While uranium is not an especially large industry in the country, it is nonetheless a valuable contributor to Australia’s export income, and deliversan important commodity in the world’s energy portfolio. Production and exports peaked at around 10,000 tonnes, which was valued at just under$1billion (AUD) in2008-09. Various difficulties at the two biggest mines, coupled with challenging international market conditions, have seen production levels reduce to a level between 7000 and 8000 tonnes more recently, but volumes have begun to increase again.“By virtue of being a low carbon emission fuel, the uranium industry and the nuclear energy industry that it fuels make a significant contribution to the fight against climate change,” Clarkesays.

A change in perception

The serious emergency at Japan’s Fukushima nuclear power station in March 2011 has put further downward pressure on uranium demand, but the fundamental energy security and climate change mitigation drivers of the industry remain powerful and nuclear energy continues to provide around 14per cent of the world’s electricity. It is this evidence of the energy security and carbon emission mitigation benefits of nuclear energy which are a key part of the uranium story.

“The credo of our organization is to always base our arguments on evidence and fact. We often encounter arguments against uranium mining and nuclear power that are not particularly well-based in evidence and fact,” Clarke reflects. “Our philosophy overall when arguing for policy change in cases against uranium mining or the existence of the nuclear energy industry as a whole – which many people would like to see –  is to do our best to present powerful arguments based on clear evidence.”

Correcting the course

“There is really no room for error,” he continues, “we are dealing with controversial issues, with people’s fears. There are many concerns about radiation, the long-term management of radioactive waste and fear about the nuclear industry as a whole.”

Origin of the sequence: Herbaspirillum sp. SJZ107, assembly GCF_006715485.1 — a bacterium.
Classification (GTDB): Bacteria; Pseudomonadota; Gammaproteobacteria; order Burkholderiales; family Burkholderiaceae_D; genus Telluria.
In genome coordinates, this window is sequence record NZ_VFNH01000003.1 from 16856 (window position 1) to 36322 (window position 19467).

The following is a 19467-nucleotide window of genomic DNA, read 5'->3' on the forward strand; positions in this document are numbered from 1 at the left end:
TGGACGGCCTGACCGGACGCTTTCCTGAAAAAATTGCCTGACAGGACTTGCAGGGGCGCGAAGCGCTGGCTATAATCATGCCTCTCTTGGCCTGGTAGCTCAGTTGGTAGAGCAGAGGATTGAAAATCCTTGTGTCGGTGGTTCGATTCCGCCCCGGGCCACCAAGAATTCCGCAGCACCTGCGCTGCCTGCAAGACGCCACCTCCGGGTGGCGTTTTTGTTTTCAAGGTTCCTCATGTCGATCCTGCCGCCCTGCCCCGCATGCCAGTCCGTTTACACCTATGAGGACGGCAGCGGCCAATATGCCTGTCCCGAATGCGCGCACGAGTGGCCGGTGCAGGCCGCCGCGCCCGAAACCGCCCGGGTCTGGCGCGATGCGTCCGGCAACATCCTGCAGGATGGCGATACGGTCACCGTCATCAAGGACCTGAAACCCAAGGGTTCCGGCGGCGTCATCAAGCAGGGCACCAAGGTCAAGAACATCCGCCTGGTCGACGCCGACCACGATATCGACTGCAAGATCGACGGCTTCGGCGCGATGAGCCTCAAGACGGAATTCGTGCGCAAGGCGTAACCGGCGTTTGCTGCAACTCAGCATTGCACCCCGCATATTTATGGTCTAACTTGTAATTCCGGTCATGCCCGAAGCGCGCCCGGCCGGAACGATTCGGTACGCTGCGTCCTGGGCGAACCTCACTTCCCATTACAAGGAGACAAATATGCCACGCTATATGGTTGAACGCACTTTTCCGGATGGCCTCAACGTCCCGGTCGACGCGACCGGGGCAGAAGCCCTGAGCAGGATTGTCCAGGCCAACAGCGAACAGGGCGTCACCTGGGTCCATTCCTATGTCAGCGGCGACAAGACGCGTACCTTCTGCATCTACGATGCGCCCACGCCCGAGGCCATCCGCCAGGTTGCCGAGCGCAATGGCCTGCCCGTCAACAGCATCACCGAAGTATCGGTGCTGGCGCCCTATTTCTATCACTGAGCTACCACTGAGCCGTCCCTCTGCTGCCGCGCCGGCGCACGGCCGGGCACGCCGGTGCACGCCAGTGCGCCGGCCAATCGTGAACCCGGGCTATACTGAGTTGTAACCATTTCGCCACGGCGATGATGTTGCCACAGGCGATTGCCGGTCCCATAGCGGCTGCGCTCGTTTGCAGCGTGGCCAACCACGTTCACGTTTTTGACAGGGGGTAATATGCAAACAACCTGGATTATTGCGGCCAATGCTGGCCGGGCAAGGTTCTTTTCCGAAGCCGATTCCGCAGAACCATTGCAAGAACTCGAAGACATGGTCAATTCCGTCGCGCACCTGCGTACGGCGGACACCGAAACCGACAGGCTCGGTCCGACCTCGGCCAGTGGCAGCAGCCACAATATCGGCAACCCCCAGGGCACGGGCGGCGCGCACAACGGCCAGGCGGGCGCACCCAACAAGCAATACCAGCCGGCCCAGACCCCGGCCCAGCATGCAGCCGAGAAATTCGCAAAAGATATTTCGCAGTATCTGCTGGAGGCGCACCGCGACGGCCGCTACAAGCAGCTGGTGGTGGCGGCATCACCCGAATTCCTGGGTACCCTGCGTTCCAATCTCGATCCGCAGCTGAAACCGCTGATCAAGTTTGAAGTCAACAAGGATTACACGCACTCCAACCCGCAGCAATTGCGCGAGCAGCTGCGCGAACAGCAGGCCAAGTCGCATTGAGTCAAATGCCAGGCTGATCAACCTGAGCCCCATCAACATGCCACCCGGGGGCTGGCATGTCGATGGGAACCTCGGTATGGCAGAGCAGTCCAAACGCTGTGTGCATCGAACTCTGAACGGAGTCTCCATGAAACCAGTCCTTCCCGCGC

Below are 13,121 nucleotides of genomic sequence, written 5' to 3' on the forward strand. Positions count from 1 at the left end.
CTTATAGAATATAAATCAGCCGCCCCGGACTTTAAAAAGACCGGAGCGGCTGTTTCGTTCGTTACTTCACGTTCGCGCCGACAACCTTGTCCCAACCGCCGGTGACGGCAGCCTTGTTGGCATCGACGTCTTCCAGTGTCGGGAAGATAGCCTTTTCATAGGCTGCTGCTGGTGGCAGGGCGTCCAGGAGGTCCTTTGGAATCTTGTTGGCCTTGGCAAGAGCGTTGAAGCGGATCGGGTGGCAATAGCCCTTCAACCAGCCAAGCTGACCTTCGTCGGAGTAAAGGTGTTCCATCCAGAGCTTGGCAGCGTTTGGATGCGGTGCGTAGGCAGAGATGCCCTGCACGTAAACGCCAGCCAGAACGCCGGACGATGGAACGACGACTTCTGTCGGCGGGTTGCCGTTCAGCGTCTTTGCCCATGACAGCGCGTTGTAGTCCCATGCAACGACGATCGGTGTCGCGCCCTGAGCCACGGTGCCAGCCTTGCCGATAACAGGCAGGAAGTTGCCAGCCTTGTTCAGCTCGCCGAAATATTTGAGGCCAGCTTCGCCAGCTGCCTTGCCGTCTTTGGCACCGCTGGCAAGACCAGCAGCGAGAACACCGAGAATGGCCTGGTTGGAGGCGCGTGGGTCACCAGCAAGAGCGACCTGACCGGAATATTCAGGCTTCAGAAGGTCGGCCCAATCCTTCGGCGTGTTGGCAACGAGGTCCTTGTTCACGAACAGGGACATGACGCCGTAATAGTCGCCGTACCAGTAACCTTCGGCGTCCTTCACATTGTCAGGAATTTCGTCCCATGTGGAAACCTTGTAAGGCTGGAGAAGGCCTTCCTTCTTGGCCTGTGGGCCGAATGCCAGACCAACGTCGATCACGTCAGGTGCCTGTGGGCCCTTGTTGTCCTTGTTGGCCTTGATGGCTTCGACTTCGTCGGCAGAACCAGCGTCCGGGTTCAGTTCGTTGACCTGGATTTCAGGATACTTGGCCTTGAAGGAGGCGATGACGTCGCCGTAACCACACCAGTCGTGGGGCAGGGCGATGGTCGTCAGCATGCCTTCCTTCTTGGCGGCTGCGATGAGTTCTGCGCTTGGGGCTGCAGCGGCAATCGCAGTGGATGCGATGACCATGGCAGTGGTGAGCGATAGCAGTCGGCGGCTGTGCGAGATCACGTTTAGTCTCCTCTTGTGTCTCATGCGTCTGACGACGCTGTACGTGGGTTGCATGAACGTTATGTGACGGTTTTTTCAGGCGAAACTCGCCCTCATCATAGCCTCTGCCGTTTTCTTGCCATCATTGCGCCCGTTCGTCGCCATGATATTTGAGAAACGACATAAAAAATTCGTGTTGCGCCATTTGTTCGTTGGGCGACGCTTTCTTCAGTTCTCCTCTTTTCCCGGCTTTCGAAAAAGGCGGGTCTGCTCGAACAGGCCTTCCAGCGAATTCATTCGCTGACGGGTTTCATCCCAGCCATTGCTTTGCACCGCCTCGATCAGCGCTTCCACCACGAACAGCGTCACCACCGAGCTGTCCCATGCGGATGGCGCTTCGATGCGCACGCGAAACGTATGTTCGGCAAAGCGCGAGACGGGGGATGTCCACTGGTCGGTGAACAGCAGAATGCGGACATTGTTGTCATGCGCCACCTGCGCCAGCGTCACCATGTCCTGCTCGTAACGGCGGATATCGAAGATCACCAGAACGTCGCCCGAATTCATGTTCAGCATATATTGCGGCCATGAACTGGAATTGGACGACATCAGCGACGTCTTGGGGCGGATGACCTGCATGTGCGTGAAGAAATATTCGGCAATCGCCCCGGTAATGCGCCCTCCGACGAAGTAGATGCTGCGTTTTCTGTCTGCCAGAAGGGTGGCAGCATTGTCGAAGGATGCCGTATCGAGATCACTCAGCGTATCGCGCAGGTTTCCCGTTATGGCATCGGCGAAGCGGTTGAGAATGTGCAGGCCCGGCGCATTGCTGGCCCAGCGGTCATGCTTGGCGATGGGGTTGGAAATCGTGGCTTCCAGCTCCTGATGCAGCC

As well as concerns about the nuclear energy industry, there are concerns -generally misplaced – about the effects on the environment of mining in general,and ofuranium mining as a sub-set of the natural resources industry. Other areas that can be controversial are the use of water and the management of the wastes produced by the processing of mineral commodities. With the overlay of nuclear issues, uranium often attracts more controversy in these areas than other commodities.

Ultimately, though, in all industries – indeed in all human experience – there is no such thing as a risk-free activity and the uranium industry’s response – expressed through the AUA – is to ensure best practice and continuous improvement are the fundamental guiding principles for all uranium exploration and mining. “We need to be able to reassure people by talking about these issues and the kinds of preventative measures we have in place,” Clarke says. “At all times we seek to implement best practice and our Code of Practice – which all of our members sign up for as a condition of their membership – commits them to continuously improve on their processes.”